+ Heck (Kyle Edward Ball, Canada, 2020)

No matter what your take was on Kyle Edward Ball’s polarizing low-budget phenomenon Skinamarink (2022), I urge you to turn off all the lights and immerse yourself in his 29-minute predecessor, Heck. Delivering much more of a cohesive and consistent vision than Skinamarink, the film still traps his protagonist (and audience) in a terrifyingly abstract universe, complete with old cartoons and bone-chilling subtitles. This is exactly the kind of experimental horror film that makes me happy to be alive and leaves me salivating at whatever the director has in store for us next. Streaming for free on YouTube.

8. Aftersun (Charlotte Wells, UK/USA)

Charlotte Wells’ heart-wrenching debut feature recalls Mike Mills’ C’mon C’mon (2021), and follows a woman reminiscing about a childhood summer vacation to Turkey with her father. Paul Mescal and newcomer Frankie Corio are so touching together that you won’t be able to take your eyes off of them. Wells called the project “emotionally autobiographical” and said she wanted to expose “a different period” in the relationship between a young dad and his daughter. Make sure to check out her powerful 11-minute debut Tuesday in preparation for this poignant portrait of childhood. The film won the “French Touch Prize of the Jury” at this past year’s Cannes Film Festival, an award meant to honor acts of cinema that feature creativity and boldness. Available to rent on many services.

+ Bones and All (Luca Guadagino, Italy/UK/US)

Luca Guadagnino’s seventh feature is an earnestly poetic gore-fest that follows a pair of cannibalistic lovers as they pinball their way across 3,000 miles of Reagan-era America. Screenwriter David Kajganich, who was also behind the scripts for Guadagnino’s A Bigger Splash (2015) and the reimagining of Dario Argento’s Suspiria (2018), has conceived an allegorical trek that is simultaneously arousing and repulsive. The film features direct nods to Arthur Penn’s Bonnie & Clyde (1967), Terrence Malick’s Badlands (1973) and Oliver Stone’s Natural Born Killers (1994). Academy Award voters should be ashamed for overlooking Mark Rylance’s extraordinary performance as the eccentric hermit named Sully.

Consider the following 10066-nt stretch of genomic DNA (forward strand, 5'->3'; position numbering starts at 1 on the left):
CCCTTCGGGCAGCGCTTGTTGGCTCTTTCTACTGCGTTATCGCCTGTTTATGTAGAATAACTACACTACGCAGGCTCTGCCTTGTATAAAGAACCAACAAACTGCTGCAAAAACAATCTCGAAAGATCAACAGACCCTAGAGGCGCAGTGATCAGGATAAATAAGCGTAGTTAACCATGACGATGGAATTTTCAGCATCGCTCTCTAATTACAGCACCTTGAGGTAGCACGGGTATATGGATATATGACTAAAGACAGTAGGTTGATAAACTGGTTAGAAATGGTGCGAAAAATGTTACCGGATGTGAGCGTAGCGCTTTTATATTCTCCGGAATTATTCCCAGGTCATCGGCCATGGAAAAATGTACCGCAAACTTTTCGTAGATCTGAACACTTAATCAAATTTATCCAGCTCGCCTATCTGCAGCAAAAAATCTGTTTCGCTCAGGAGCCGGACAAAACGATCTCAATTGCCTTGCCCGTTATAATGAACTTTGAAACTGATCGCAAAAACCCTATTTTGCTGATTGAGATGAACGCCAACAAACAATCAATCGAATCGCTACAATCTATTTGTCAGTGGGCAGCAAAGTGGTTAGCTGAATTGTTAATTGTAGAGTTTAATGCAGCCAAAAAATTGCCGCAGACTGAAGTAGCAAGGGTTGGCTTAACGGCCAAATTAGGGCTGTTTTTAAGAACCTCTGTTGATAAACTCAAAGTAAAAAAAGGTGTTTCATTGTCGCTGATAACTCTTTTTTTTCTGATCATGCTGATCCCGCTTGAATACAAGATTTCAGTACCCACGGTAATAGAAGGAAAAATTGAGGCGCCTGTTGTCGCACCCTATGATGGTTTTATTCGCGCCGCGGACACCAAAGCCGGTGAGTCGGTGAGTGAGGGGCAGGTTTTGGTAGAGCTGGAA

Newcomer Taylor Russell—of Trey Edward Shults’ Waves (2019)—is an absolute revelation alongside golden child Timothée Chalamet. Throw in a bewitching musical score composed by Trent Reznor and Atticus Ross and this heart-wrenching look at trauma-bonding had me holding my breath all the way to the very last, blood-curdling sequence. The film received a 10-minute standing ovation and won the Silver Lion for best direction at this year’s 79th Venice International Film Festival. Available to rent on many services.


9. Barbarian (Zach Cregger, US) + Blonde (Andrew Dominik, US) + Men (Alex Garland, UK)

One may argue that each of these mean-spirited manifestos made some missteps in their massive attempts to dismantle misogyny, though I’ll argue that they each mustered up some of the most mesmerizing moments of 2022. Also, anytime a filmmaker (Andrew Dominik) uses Sheryl Lee’s devastating performance in David Lynch’s Twin Peaks: Fire Walk with Me (1992) as an inspiration for their actors (Ana de Armas), one should take note. Available to rent on many services.

To be continued! Stay tuned for part two of Jesse Hawthorne Ficks’ favorite movies of 2022 …

48 Hills welcomes comments in the form of letters to the editor, which you can submit here. We also invite you to join the conversation on our FacebookTwitter, and Instagram

Jesse Hawthorne Ficks
Jesse Hawthorne Ficks
Jesse Hawthorne Ficks is the film history coordinator at the Academy of Art University in San Francisco, and is part of the San Francisco Bay Area Film Critics Circle. He curates and hosts “MOViES FOR MANiACS,” a film series celebrating underrated and overlooked cinema, in a neo-sincere manner.